Step back likely to cost Rams' Spagnuolo

St. Louis is known as the Gateway to the West, but for Rams head coach Steve Spagnuolo it appears as if the city will simply be a passage to the unemployment line.

Saturday's 27-0 loss in Pittsburgh handed St. Louis its second six-game slide of the season. It also assured that the 2-13 Rams will finish with three victories or less for the second time in three seasons under Spagnuolo, who won just one game in his first year with the club in 2009 before lifting optimism with a 7-9 record last year.

With quarterback Sam Bradford coming off NFL Offensive Rookie of the Year honors and Steven Jackson still manning the backfield, the Rams figured to be an offensive force this year after adding former Denver head coach Josh McDaniels as offensive coordinator over the summer.

Instead, St. Louis ranks dead last in the league with an average of 11.1 points per game and is 31 out of 32 teams with 281.7 total yards per game.

Time has never cozied up to NFL coaches, and Bradford missing five games this year due to a high ankle sprain didn't help Spagnuolo either. It now appears that the final grain of sand will drop in Spagnuolo's hourglass after this Sunday's finale versus San Francisco, with the San Diego Union-Tribune reporting on Monday that if Chargers general manager A.J. Smith is fired by San Diego, Rams owner Stanley Kroenke will quickly scoop him up.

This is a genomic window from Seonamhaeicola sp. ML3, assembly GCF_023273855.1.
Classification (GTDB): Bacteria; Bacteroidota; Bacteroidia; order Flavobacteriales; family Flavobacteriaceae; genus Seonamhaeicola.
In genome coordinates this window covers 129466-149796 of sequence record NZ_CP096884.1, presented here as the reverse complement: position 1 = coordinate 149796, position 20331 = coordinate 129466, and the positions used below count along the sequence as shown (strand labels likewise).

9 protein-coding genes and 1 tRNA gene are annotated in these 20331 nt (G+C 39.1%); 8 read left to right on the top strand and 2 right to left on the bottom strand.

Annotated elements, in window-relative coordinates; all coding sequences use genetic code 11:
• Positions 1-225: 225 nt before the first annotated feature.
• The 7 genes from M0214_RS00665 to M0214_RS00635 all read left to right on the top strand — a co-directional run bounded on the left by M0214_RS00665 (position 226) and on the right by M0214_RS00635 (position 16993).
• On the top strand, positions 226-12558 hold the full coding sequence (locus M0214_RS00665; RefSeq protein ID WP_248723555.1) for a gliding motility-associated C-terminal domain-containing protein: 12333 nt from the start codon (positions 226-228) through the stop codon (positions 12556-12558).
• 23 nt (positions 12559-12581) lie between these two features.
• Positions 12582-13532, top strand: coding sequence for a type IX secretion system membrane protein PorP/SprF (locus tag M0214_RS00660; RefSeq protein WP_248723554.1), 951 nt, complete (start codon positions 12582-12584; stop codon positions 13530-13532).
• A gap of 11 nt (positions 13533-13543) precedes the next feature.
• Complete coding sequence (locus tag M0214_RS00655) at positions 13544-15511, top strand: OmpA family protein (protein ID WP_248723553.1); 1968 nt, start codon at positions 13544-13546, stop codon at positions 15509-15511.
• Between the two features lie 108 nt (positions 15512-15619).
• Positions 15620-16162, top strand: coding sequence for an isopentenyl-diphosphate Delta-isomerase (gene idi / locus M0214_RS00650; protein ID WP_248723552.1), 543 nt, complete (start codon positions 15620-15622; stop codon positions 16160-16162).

That would lead to the exits of both current Rams general manager Billy Devaney and Spagnuolo, with the Union-Tribune stating that Smith is set to bring in Jon Gruden as the new head coach in St. Louis.

Spagnuolo said on Monday that he hadn't had any conversations with Kroenke on his status.

"Those conversations wouldn't happen anyways, so it's not anything out of the unordinary. That's nothing different," he added.

According to the same report, Spagnuolo wouldn't be out of work long, as he would join his former Philadelphia Eagles club as defensive coordinator according to league sources.

For Spagnuolo, he is just trying to figure out what went wrong this season and how he can improve the Rams should he stick around.